Advanced Energy Perspectives

Ryan Katofsky and Danny Waggoner

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Standby and Buyback Rates Can Hurt the Economics of Distributed Generation. New York Just Took Action to Fix That.

Posted by Ryan Katofsky and Danny Waggoner

Jun 26, 2019 3:59:07 PM

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Rate designs for distributed energy resources (DERs) remains a hot topic. States are taking different approaches, but some are better than others. Some states are making adjustments (typically reductions) to flat kilowatt-hour rates, such as net metering and buy-back rates, or adding/raising fixed charges that often focus exclusively on utility revenue without looking at DER from a total value perspective. DER can impose costs on the system, but it can also provide value, both to the utility and more broadly to the public, and rates and compensation should take both into account. In its continuing effort to comprehensively assess the value of DER and design rates accordingly, New York recently made some landmark adjustments that should provide fairer treatment for customers that have significant distributed generation facilities, such as combined heat and power (CHP) systems. The improved rate is also available as an option for all customers, including residential customers without DG, and is likely to be a good choice for customers with electric vehicles and certain types of DER.

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Topics: 21st Century Electricity System, Regulation, Highlights

Value-Added Electricity Services: Getting Utility and Third-Party Roles Right

Posted by Ryan Katofsky and Danny Waggoner

Dec 4, 2017 12:30:00 PM

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The digital revolution, which has transformed so many other industries, is now taking hold in the electric power sector. This is happening at the same time as increasing deployment of distributed energy resources (DER), including energy efficiency, demand management, distributed generation, energy storage, and electric vehicles. New technologies, the use of “big data,” apps, and the “grid of things” are leading to a greater variety of services and interactions between utilities, customers and third parties (non-utility companies that offer energy products and services).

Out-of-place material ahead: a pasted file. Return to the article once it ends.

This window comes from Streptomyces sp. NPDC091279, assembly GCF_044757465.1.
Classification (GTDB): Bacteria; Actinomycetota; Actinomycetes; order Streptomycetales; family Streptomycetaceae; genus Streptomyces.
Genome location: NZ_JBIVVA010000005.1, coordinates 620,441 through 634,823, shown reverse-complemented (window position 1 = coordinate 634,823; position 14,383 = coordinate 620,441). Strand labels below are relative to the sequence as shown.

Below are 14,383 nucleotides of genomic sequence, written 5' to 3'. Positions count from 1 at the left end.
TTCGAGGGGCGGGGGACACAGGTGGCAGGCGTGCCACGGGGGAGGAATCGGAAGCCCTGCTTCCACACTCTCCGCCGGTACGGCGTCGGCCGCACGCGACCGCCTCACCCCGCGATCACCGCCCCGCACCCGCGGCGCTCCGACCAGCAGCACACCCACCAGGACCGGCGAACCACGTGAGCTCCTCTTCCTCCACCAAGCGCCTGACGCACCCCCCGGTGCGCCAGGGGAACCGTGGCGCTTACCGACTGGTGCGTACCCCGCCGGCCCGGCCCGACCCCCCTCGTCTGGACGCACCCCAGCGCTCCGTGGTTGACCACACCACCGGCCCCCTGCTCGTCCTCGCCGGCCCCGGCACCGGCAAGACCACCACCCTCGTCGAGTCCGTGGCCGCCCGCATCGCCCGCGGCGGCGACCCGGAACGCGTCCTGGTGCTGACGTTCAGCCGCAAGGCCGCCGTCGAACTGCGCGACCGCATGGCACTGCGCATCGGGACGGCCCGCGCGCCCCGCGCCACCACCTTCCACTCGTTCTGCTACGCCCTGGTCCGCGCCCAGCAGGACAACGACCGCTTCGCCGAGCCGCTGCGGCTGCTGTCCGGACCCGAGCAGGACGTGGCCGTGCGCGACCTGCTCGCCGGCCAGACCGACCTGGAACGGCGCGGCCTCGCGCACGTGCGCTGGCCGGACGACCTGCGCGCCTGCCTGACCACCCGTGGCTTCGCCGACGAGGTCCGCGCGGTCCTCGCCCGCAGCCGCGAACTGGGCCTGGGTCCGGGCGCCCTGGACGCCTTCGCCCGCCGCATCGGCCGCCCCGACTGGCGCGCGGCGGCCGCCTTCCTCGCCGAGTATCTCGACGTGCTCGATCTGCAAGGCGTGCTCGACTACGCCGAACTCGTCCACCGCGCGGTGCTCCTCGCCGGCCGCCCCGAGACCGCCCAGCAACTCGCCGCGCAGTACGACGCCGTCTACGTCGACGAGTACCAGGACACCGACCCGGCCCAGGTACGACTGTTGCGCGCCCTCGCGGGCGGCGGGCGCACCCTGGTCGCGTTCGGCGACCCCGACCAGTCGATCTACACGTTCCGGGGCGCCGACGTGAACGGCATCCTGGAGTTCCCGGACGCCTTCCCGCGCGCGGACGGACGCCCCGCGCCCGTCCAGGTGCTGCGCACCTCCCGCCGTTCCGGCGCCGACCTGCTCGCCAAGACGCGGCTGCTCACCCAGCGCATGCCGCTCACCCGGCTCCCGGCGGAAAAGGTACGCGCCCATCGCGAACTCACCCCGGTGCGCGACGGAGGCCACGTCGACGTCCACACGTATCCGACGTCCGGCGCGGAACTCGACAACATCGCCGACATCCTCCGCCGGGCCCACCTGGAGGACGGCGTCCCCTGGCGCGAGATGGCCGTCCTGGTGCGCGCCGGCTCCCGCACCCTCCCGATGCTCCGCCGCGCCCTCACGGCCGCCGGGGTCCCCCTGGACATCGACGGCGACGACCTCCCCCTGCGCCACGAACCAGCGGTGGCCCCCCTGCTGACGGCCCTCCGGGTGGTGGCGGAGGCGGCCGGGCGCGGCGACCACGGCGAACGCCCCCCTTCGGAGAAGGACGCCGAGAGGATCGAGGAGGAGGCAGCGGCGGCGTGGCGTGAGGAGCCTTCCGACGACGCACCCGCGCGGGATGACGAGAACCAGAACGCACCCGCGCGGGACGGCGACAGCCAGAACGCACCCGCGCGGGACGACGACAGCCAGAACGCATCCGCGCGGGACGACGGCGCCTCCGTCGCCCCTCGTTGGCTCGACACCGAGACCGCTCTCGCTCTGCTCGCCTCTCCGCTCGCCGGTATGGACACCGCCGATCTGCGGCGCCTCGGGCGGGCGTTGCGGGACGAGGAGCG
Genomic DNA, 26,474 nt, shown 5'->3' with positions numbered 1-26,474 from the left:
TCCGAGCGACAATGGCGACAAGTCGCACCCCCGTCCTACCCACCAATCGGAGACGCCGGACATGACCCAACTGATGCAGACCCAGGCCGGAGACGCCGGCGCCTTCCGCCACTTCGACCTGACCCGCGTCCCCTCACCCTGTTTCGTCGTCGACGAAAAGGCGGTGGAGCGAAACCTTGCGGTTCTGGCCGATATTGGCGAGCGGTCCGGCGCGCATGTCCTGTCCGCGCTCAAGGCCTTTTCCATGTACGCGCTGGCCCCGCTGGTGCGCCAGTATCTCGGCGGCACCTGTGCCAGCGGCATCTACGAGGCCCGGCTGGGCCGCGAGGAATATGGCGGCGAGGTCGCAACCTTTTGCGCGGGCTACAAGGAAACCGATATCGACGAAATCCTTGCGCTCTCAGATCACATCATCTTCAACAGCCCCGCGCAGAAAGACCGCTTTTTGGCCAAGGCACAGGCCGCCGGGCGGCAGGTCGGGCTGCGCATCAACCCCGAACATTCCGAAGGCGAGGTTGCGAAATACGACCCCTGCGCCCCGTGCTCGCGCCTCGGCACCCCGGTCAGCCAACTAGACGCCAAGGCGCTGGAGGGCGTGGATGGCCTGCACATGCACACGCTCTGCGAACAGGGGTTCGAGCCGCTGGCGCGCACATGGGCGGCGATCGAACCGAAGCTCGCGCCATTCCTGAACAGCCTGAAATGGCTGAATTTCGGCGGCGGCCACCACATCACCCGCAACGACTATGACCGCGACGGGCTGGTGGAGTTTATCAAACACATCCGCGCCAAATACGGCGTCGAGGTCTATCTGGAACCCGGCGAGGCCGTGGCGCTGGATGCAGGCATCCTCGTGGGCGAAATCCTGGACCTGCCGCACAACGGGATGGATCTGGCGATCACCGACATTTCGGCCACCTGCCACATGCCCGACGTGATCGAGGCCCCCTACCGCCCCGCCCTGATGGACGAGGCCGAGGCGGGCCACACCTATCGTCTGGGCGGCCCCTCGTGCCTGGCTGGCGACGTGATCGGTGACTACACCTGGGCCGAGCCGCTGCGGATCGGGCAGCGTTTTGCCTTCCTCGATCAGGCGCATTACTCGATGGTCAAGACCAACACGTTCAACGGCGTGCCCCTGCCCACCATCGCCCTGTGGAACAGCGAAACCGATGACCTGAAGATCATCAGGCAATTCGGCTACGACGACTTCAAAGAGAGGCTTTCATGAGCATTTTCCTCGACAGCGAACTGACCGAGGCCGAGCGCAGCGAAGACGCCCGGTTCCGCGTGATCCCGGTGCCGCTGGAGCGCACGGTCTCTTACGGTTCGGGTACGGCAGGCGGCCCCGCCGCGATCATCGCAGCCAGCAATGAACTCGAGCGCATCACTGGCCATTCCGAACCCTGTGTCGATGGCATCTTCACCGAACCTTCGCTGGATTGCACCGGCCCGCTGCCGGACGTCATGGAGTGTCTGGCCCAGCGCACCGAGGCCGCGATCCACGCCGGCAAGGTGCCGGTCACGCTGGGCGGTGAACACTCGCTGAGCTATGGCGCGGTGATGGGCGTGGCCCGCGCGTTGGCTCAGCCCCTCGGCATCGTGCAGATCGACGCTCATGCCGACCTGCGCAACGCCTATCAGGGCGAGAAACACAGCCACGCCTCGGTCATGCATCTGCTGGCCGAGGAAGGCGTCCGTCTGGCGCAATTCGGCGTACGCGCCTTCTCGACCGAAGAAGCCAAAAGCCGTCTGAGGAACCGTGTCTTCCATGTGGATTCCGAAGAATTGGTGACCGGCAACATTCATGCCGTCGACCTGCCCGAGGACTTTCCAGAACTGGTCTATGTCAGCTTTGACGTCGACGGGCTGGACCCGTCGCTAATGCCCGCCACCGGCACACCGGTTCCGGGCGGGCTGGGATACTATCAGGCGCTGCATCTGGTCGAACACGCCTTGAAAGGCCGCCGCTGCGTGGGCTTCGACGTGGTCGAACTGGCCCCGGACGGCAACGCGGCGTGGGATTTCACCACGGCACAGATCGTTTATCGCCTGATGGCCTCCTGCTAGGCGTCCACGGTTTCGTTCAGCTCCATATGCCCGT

One way to slice and dice this increasingly complex marketplace is whether services are considered “basic” or “value-added.” This is the subject of a new report from Lawrence Berkeley National Lab, Value-Added Electricity Services: New Roles for Utilities and Third-Party Providers, in which AEE was the author of one of three perspectives on emerging roles for utilities and third parties in providing value-added services.

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Topics: 21st Century Electricity System, utility, Regulation

New York’s Transition from Net Energy Metering Offers a New Way to Value Distributed Resources, but Raises Concerns about RECs

Posted by Ryan Katofsky and Danny Waggoner

Apr 27, 2017 1:49:47 PM

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If you’re a regular reader of Advanced Energy Perspectives then you know that we’ve written several times on New York’s groundbreaking Reforming the Energy Vision (REV) proceeding. We’ve also written about rate design and efforts around the country to address net energy metering (NEM). Some NEM reform efforts are better than others. In some cases, utilities have been seeking to raise fixed charges on NEM customers or to impose per-kW monthly demand fees, arguing that NEM customers are not paying their fair share of the costs of the grid. These charges reduce the attractiveness of onsite distributed generation (DG) by shifting utility revenue collection from volumetric charges (per kWh) to monthly charges that cannot be reduced with onsite generation. In our view, such approaches are overly focused on maintaining certainty of revenue for utilities, and as a result fail to adequately consider the value of DG to the grid, such as deferring or avoiding future investments in generation, transmission, and distribution assets.

New York, under its Reforming the Energy Vision (REV) process, is taking a different approach. In its recent order on the Value of Distributed Energy Resources (DER), New York’s Public Service Commission (PSC) put forth an innovative structure for valuing the benefits of electricity from DG that is exported to the grid (and which, under traditional NEM, would be credited at the retail rate). But the order also revealed some problematic features of New York’s treatment of onsite renewable energy generation and the value of its environmental attributes – features worth revisiting as the Value of DER proceeding continues.

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Topics: State Policy Update

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